The day after the crash, the Motor Transport Workers General Union (affiliated with the Federation of Trade Unions) held a press conference to criticise working conditions at KMB. They said that poor pay has led to a shortage of drivers, and alleged that drivers are not provided enough training nor permitted sufficient rest. Similarly, the Confederation of Trade Unions picketed the company's headquarters in protest of alleged low salaries. Kwok Wai-kwong, chairman of the KMB Staff Union, criticised the company's practice of hiring part-time drivers. He characterised them as amateurish, and said the company required they only train for two days (while full time drivers must complete 18 days of training). The driver of KMB Yip Wai Lam started an impromptu strike with several drivers at KMB on the following Sunday, which brought the bus company to the table for negotiation over working hours and conditions.
The day following the crash, there were hours-long queues at Hong Kong Red Cross blood donation centres as thousands of Hongkongers sought to help those injured in the accident. The Causeway Bay Donor Centre extended its operating hours to accommodate the queue. The Red Cross announced that it would keep 12 blood donation centres open through the Lunar New Year holiday.
A KMB manager stated that the 30-year-old bus captain, Chan Ho-ming, had been employed with the company since 2014. He survived the accident and was arrested for dangerous driving causing death and dangerous driving causing grievous bodily harm. The company initially said he had a "good driving record", had driven the route before, and had received enough rest before his shift. Media reported that the driver worked part time since 2017 and was not assigned to a specific route. Rather, it was reported that he ordinarily worked on Saturdays and Sundays driving special routes.
Contradicting KMB's claim that the driver possessed a good safety record, media alleged that he had been at the helm of another KMB bus that crashed in Kwai Chung on 2 August 2014. While making a turn at speed, his Dennis Trident 3 double-decker was seriously damaged after it slammed into kerbside railings and a structural column in the bus terminus at Kwai Fong station. A passenger and a pedestrian were injured. KMB subsequently admitted that he had been involved in this accident. He was convicted of careless driving, had driving offence points deducted, and had been fined. The company afterward deemed him fit to continue working.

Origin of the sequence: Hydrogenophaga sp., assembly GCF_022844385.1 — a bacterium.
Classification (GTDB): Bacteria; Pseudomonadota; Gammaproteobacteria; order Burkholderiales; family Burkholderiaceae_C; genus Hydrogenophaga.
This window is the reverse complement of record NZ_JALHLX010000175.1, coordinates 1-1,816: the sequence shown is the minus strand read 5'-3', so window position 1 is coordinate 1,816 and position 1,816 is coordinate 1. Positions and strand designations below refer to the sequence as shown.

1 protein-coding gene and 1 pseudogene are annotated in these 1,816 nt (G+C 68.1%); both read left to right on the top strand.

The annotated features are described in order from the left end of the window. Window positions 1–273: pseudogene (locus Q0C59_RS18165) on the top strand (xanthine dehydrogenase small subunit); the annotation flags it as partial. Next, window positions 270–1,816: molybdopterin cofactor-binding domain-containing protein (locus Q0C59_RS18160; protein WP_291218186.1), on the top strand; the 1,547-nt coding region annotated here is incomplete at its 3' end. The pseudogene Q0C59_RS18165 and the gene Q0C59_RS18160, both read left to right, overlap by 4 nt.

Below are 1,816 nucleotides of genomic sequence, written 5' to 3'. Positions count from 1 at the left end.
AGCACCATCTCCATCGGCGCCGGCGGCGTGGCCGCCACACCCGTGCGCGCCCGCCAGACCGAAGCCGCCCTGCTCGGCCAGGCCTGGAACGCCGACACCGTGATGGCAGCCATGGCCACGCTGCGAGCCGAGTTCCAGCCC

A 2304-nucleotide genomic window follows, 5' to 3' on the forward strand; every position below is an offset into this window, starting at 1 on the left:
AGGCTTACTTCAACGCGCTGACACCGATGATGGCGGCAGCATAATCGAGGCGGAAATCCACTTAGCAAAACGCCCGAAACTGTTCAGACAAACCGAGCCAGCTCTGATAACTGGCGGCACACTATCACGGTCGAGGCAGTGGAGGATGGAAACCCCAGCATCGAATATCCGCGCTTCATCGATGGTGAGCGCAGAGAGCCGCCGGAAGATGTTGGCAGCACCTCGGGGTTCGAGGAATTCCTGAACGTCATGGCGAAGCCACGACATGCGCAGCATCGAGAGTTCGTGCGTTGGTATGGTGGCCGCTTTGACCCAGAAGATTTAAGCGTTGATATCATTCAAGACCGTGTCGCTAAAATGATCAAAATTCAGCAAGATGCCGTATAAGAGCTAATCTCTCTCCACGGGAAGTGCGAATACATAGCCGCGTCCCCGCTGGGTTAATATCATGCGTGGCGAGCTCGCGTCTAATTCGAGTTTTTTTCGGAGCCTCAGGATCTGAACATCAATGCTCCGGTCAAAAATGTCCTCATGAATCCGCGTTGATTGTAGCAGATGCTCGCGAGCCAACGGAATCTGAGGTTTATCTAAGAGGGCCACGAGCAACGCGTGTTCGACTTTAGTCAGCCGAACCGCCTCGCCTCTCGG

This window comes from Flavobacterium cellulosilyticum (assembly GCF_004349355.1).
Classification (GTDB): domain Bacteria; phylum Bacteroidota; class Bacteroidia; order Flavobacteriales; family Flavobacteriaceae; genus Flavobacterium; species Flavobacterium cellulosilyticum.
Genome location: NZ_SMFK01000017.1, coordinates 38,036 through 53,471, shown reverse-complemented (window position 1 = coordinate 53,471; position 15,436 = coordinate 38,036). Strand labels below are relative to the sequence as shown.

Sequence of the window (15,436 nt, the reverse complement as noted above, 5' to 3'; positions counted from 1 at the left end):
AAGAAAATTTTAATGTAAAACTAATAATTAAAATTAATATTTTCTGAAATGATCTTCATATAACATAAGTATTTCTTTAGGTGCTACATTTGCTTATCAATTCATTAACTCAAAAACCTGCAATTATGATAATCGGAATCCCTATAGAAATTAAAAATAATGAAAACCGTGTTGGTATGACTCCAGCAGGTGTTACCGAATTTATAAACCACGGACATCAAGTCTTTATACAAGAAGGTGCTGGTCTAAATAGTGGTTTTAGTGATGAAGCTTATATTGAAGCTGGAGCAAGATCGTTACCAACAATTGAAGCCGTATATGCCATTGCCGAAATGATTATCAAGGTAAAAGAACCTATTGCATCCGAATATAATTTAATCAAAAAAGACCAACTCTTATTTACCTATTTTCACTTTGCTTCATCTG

Chan, the driver, has been reported to be a bus fan active on online bus enthusiast communities. A friend stated that Chan possessed a "bad driving attitude". In addition to the dangerous driving charges, police are exploring the possibility of charging him with manslaughter.
Immediately following the crash, passengers told local media that the driver was exceeding the speed limit. The police said they also suspected that the bus was speeding. They said that alcohol was not a factor in the accident.
A passenger on the bus stated that "he felt as if the bus was travelling at 80 to 100 kilometres per hour (50 to 62 mph)". Investigator Lo Kok-keung estimated the bus entered the bend at up to 68 km/h (42 mph), and said a safe travelling speed for the turn would be 30 to 50 km/h (19 to 31 mph).
The wrecked bus was removed from the site on the morning of 11 February and was transported to Tai Lam Chung for examination. The police said that the investigation would cover the speed, the mechanical condition of the bus, and the psychological state of the driver. The accident is being investigated by the Regional Crime Unit, New Territories North.